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    early spring

    Early Spring Planting Ideas

    Well it’s just around the corner and if you have a green thumb you are probably itching to get out there!  Here in the Midwest the weather can change every 15 minutes!  So, if you think those plants are ready to be planted, let’s make sure you select the most cold hardy to get you through to warmer weather!

    Pansy and Violas are pretty popular in spring and fall, that’s because they can withstand a frost or two.  The great thing about them is they come in so many colors!  They are such fun plants to brighten up a sleepy and tired landscape, either in planting beds or containers.

    Prepotted bulbs are another must in your containers!  Tulips, hyacinths, daffodils and the list goes on!  When planted they may not seem like much at first, but as soon as the days grow a little warmer your patience will be rewarded.  Pops of color will abound.

    Annuals you might not have considered:

    There are a number of plants we consider cold hardy and are typically used for early spring (you can find more ideas here) but there are a few summer annuals that might just surprise you.  These annuals can take the cool weather as well as the heat, making them a great all season plant(s)!

    Petunias, don’t mind the cooler days and nights and keep going through the whole year.  With so many new varieties it’s easy to not fall in love with them, from the spreading Wave petunias to the mini petunia-like Calibrachoa.   Not to mention they come in almost all the colors of the rainbow!  A great multi season plant.

    Snapdragons are another summer annual that can take the heat and take the cold!  Dwarf Snapdragons can provide early bloom color while taller varieties will bring later color, a great way to “cover” the faded bulb blooms.  Just make sure to keep feeding your snapdragons to get continued bloom throughout the season!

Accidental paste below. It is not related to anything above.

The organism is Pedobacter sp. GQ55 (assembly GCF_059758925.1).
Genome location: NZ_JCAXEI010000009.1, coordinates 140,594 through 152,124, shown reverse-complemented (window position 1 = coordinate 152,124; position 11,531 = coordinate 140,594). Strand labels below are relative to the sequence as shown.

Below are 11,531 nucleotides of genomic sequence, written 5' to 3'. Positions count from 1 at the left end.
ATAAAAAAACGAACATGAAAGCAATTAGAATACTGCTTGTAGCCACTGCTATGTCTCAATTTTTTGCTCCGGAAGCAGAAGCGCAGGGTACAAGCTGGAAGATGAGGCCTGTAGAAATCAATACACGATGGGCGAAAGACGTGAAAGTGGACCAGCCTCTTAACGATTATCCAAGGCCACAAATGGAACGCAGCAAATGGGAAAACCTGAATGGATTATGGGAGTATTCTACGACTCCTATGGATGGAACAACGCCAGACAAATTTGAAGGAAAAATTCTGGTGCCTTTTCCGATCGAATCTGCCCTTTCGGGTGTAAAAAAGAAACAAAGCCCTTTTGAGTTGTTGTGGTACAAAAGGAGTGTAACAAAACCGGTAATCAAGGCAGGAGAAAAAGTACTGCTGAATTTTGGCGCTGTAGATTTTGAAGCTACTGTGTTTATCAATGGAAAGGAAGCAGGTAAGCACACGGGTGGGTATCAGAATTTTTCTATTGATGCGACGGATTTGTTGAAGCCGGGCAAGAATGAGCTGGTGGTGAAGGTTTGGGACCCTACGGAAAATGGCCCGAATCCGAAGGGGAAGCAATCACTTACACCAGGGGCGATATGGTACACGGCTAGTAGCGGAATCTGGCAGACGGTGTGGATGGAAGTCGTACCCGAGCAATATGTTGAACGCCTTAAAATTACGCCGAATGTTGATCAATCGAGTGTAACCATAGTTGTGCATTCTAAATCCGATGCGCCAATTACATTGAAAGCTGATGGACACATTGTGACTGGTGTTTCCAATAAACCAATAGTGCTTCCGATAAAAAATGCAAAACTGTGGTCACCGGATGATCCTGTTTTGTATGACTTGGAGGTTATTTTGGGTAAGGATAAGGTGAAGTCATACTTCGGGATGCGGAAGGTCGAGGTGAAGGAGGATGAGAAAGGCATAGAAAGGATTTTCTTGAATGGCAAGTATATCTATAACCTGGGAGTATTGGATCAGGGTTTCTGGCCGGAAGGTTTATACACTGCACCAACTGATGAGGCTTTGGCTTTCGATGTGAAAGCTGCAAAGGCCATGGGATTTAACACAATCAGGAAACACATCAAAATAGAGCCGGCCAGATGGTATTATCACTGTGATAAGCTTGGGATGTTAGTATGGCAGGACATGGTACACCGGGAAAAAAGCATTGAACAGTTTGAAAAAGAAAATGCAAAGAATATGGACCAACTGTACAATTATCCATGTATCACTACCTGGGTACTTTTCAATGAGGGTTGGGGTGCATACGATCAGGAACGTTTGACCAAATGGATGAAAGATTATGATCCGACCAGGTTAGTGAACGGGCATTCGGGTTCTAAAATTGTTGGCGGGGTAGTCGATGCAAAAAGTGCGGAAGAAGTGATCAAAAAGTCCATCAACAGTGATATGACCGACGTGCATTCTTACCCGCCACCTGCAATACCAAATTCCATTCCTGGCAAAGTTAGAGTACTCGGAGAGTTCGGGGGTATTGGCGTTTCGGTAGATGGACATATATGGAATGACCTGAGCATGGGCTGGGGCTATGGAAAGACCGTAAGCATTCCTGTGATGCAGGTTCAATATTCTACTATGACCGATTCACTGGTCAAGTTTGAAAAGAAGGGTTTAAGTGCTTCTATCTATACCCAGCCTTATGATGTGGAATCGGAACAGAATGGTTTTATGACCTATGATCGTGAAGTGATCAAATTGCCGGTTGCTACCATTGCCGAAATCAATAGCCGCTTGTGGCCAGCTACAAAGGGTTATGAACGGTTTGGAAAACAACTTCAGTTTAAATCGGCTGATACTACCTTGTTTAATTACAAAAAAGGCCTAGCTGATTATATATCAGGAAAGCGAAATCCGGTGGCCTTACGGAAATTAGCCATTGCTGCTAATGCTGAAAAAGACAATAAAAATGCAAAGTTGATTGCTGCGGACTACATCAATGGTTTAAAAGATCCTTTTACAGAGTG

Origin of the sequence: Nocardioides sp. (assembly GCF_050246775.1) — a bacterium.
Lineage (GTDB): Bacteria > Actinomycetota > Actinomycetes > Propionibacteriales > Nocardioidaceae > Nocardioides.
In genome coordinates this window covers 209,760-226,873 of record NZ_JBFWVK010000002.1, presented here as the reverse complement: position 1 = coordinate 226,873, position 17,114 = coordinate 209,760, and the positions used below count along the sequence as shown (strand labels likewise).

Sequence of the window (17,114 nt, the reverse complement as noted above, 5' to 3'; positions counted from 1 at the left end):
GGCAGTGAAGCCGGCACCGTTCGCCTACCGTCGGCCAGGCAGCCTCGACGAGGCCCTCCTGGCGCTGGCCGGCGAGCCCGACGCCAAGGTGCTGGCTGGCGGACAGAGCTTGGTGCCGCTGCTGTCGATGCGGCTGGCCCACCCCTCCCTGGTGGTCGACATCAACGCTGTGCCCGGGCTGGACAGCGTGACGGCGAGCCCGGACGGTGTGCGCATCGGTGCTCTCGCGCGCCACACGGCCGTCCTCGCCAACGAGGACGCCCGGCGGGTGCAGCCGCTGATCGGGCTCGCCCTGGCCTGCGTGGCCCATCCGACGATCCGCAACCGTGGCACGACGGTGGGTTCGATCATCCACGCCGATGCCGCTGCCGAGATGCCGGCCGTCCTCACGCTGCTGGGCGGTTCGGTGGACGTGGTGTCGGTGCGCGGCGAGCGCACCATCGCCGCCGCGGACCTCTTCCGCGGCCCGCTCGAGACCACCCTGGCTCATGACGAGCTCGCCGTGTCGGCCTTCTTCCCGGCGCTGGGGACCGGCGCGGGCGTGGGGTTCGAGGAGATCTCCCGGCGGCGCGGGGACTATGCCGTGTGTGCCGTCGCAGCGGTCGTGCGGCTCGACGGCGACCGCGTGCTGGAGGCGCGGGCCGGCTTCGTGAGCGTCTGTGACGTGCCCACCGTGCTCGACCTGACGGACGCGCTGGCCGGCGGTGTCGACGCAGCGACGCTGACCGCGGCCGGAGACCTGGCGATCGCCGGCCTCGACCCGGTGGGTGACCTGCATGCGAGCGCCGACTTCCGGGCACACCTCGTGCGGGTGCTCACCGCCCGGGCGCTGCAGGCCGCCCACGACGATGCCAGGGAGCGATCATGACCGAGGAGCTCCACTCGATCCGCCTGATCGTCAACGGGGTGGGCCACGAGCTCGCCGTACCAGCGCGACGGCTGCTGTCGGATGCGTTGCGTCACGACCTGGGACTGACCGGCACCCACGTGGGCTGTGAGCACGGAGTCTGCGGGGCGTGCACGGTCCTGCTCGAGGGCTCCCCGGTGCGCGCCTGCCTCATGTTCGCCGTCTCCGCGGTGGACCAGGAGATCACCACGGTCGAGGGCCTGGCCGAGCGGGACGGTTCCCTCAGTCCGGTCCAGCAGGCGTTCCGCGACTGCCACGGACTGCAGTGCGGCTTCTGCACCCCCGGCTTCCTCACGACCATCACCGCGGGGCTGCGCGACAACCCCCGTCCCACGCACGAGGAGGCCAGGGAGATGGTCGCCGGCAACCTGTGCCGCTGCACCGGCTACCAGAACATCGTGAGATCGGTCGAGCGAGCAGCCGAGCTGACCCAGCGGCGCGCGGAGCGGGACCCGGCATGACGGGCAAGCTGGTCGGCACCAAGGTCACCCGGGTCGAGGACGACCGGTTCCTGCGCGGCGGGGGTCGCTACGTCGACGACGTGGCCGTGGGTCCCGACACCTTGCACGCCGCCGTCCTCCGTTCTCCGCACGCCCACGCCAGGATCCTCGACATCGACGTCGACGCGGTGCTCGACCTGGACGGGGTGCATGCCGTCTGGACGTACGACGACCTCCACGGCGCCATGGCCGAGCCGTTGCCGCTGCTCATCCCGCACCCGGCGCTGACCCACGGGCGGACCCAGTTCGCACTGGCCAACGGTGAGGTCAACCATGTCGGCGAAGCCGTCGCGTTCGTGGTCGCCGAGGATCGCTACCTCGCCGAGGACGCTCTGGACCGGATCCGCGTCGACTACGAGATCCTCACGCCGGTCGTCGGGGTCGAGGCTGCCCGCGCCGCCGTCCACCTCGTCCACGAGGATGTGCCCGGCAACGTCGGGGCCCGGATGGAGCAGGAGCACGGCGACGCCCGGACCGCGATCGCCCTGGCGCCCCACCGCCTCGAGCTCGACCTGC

Alyssum’s have come a long way.  They used to be summer only annuals, but newer varieties are taking the cold as much as the heat!  These sweetly fragrant plants go from frost to summer and to fall with no problem.  A great annual to cascade over your planters.

    Perennials in containers.

    Perennials are another way to get color and texture into your planters.  There are many spring blooming perennials that can add a twist to your typical bulb and pansy planters.  Columbines and Hellebores are great early bloomers! While Heuchera is a great foliage plant that comes in a variety of colors from greens, purples, to yellows and an added bonus of wispy blooms late in the spring.

    Vegetables and Herbs.

    And lastly make those containers multi-purpose gardens, for display and for food!  Plant cool weather veggies like lettuce, rhubarb and parsley for a fun mix.

    This planter contains some of the early lettuce crops in the center.

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    Did you see that?

    Yeah that stuff under the snow…grass!  Maybe spring really is just around the corner!  Are you itching to get your hands dirty?  Well since we still have a few more cold days on the horizon, tilling the garden might be out for now but a good task to accomplish in the mean time is pruning. Most plants benefit from some sort of regular pruning and maintenance. The trick is to know when to prune. Most flowering and fruiting plants prefer to be pruned while they are dormant, in late winter through early spring. Spring blooming trees and shrubs, will start setting new buds soon after they are done flowering. A good rule of thumb is to prune summer and fall flowering trees and shrubs in the dormant season (late winter / early spring) and to prune spring flowering trees and shrubs soon after their flowers fade.

    hydrangea-annabelle-winter-3

    Pruning in early spring best solves certain problems, even on spring blooming plants. It is always good to remove dead and dying branches prior to new growth coming out in spring. This directs energy to healthier buds. Removal of a few crowded stems each year will open up the interior of the plant, providing better air circulation and light penetration.  Just use caution on spring flowering plants; only remove what is necessary to correct the problem.  You don’t want to remove those flower buds that will be blooming in the next few months or else you’ll have to wait another 12 to see those flowers.

    Still a bit too cold?  Our crews can get the job done for you, contact our office for a quote on dormant pruning.

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